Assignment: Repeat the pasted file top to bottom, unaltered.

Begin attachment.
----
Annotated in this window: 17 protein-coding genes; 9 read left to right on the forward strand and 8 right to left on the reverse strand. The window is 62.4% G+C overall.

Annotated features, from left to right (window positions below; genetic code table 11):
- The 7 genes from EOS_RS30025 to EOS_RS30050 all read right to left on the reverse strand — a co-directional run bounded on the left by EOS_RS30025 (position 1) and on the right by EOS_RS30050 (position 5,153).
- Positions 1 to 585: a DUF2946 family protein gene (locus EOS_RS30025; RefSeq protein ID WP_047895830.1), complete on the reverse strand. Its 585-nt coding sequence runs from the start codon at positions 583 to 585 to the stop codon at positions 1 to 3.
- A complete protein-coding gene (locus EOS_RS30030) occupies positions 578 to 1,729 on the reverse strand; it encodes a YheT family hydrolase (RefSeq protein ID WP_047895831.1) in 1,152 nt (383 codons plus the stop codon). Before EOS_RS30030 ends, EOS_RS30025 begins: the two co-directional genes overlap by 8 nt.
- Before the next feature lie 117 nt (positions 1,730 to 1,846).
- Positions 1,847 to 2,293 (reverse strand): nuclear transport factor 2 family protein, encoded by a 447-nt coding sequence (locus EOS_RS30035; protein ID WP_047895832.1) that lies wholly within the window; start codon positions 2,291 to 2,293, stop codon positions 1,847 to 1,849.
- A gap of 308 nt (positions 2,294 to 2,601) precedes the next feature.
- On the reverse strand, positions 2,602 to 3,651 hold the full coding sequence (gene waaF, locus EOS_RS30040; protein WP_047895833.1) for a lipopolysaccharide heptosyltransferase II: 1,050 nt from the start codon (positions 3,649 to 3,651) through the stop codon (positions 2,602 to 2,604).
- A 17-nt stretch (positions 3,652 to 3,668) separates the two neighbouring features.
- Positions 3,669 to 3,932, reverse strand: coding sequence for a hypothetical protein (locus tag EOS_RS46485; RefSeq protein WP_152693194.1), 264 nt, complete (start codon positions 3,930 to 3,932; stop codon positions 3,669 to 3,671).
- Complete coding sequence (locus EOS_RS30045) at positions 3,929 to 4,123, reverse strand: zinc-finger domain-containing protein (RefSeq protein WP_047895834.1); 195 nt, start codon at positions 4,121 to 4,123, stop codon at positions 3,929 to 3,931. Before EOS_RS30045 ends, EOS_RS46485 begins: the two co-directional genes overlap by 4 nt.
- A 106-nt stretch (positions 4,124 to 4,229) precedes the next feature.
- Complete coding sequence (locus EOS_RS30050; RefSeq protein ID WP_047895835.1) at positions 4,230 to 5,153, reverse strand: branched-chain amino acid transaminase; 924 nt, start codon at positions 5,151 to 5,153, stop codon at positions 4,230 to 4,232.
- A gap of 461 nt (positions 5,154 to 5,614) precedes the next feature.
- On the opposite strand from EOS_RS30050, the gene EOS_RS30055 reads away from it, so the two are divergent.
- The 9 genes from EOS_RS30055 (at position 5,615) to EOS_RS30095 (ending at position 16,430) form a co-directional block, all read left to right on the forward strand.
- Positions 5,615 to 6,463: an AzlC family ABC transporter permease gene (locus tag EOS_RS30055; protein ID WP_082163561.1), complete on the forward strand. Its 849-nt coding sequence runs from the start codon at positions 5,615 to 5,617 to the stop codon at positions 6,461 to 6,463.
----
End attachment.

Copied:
Annotated in this window: 17 protein-coding genes; 9 read left to right on the forward strand and 8 right to left on the reverse strand. The window is 62.4% G+C overall.

Annotated features, from left to right (window positions below; genetic code table 11):
- The 7 genes from EOS_RS30025 to EOS_RS30050 all read right to left on the reverse strand — a co-directional run bounded on the left by EOS_RS30025 (position 1) and on the right by EOS_RS30050 (position 5,153).
- Positions 1 to 585: a DUF2946 family protein gene (locus EOS_RS30025; RefSeq protein ID WP_047895830.1), complete on the reverse strand. Its 585-nt coding sequence runs from the start codon at positions 583 to 585 to the stop codon at positions 1 to 3.
- A complete protein-coding gene (locus EOS_RS30030) occupies positions 578 to 1,729 on the reverse strand; it encodes a YheT family hydrolase (RefSeq protein ID WP_047895831.1) in 1,152 nt (383 codons plus the stop codon). Before EOS_RS30030 ends, EOS_RS30025 begins: the two co-directional genes overlap by 8 nt.
- Before the next feature lie 117 nt (positions 1,730 to 1,846).
- Positions 1,847 to 2,293 (reverse strand): nuclear transport factor 2 family protein, encoded by a 447-nt coding sequence (locus EOS_RS30035; protein ID WP_047895832.1) that lies wholly within the window; start codon positions 2,291 to 2,293, stop codon positions 1,847 to 1,849.
- A gap of 308 nt (positions 2,294 to 2,601) precedes the next feature.
- On the reverse strand, positions 2,602 to 3,651 hold the full coding sequence (gene waaF, locus EOS_RS30040; protein WP_047895833.1) for a lipopolysaccharide heptosyltransferase II: 1,050 nt from the start codon (positions 3,649 to 3,651) through the stop codon (positions 2,602 to 2,604).
- A 17-nt stretch (positions 3,652 to 3,668) separates the two neighbouring features.
- Positions 3,669 to 3,932, reverse strand: coding sequence for a hypothetical protein (locus tag EOS_RS46485; RefSeq protein WP_152693194.1), 264 nt, complete (start codon positions 3,930 to 3,932; stop codon positions 3,669 to 3,671).
- Complete coding sequence (locus EOS_RS30045) at positions 3,929 to 4,123, reverse strand: zinc-finger domain-containing protein (RefSeq protein WP_047895834.1); 195 nt, start codon at positions 4,121 to 4,123, stop codon at positions 3,929 to 3,931. Before EOS_RS30045 ends, EOS_RS46485 begins: the two co-directional genes overlap by 4 nt.
- A 106-nt stretch (positions 4,124 to 4,229) precedes the next feature.
- Complete coding sequence (locus EOS_RS30050; RefSeq protein ID WP_047895835.1) at positions 4,230 to 5,153, reverse strand: branched-chain amino acid transaminase; 924 nt, start codon at positions 5,151 to 5,153, stop codon at positions 4,230 to 4,232.
- A gap of 461 nt (positions 5,154 to 5,614) precedes the next feature.
- On the opposite strand from EOS_RS30050, the gene EOS_RS30055 reads away from it, so the two are divergent.
- The 9 genes from EOS_RS30055 (at position 5,615) to EOS_RS30095 (ending at position 16,430) form a co-directional block, all read left to right on the forward strand.
- Positions 5,615 to 6,463: an AzlC family ABC transporter permease gene (locus tag EOS_RS30055; protein ID WP_082163561.1), complete on the forward strand. Its 849-nt coding sequence runs from the start codon at positions 5,615 to 5,617 to the stop codon at positions 6,461 to 6,463.